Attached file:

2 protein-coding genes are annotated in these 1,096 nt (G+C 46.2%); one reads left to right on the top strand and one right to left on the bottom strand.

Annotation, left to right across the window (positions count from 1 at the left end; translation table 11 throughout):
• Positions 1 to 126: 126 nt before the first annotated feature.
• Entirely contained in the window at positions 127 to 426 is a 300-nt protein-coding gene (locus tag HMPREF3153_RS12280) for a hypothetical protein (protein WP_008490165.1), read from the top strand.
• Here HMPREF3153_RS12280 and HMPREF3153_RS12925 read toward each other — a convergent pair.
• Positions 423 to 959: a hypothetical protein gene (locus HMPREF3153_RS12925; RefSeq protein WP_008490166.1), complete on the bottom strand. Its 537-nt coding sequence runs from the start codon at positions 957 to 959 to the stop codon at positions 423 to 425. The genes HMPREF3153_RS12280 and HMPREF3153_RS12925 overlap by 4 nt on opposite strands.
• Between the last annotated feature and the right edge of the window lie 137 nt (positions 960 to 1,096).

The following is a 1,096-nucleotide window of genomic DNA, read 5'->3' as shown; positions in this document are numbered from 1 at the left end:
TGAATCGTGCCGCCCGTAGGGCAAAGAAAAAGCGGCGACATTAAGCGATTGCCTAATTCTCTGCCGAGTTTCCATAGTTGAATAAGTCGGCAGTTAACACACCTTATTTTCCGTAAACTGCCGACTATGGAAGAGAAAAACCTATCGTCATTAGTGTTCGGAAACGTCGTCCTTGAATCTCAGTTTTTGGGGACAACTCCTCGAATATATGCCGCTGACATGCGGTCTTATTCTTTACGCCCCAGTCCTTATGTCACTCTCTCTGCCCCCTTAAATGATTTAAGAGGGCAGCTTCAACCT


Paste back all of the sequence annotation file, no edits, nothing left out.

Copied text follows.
2 protein-coding genes are annotated in these 1,096 nt (G+C 46.2%); one reads left to right on the top strand and one right to left on the bottom strand.

Annotation, left to right across the window (positions count from 1 at the left end; translation table 11 throughout):
• Positions 1 to 126: 126 nt before the first annotated feature.
• Entirely contained in the window at positions 127 to 426 is a 300-nt protein-coding gene (locus tag HMPREF3153_RS12280) for a hypothetical protein (protein WP_008490165.1), read from the top strand.
• Here HMPREF3153_RS12280 and HMPREF3153_RS12925 read toward each other — a convergent pair.
• Positions 423 to 959: a hypothetical protein gene (locus HMPREF3153_RS12925; RefSeq protein WP_008490166.1), complete on the bottom strand. Its 537-nt coding sequence runs from the start codon at positions 957 to 959 to the stop codon at positions 423 to 425. The genes HMPREF3153_RS12280 and HMPREF3153_RS12925 overlap by 4 nt on opposite strands.
• Between the last annotated feature and the right edge of the window lie 137 nt (positions 960 to 1,096).

The following is a 1,096-nucleotide window of genomic DNA, read 5'->3' as shown; positions in this document are numbered from 1 at the left end:
TGAATCGTGCCGCCCGTAGGGCAAAGAAAAAGCGGCGACATTAAGCGATTGCCTAATTCTCTGCCGAGTTTCCATAGTTGAATAAGTCGGCAGTTAACACACCTTATTTTCCGTAAACTGCCGACTATGGAAGAGAAAAACCTATCGTCATTAGTGTTCGGAAACGTCGTCCTTGAATCTCAGTTTTTGGGGACAACTCCTCGAATATATGCCGCTGACATGCGGTCTTATTCTTTACGCCCCAGTCCTTATGTCACTCTCTCTGCCCCCTTAAATGATTTAAGAGGGCAGCTTCAACCT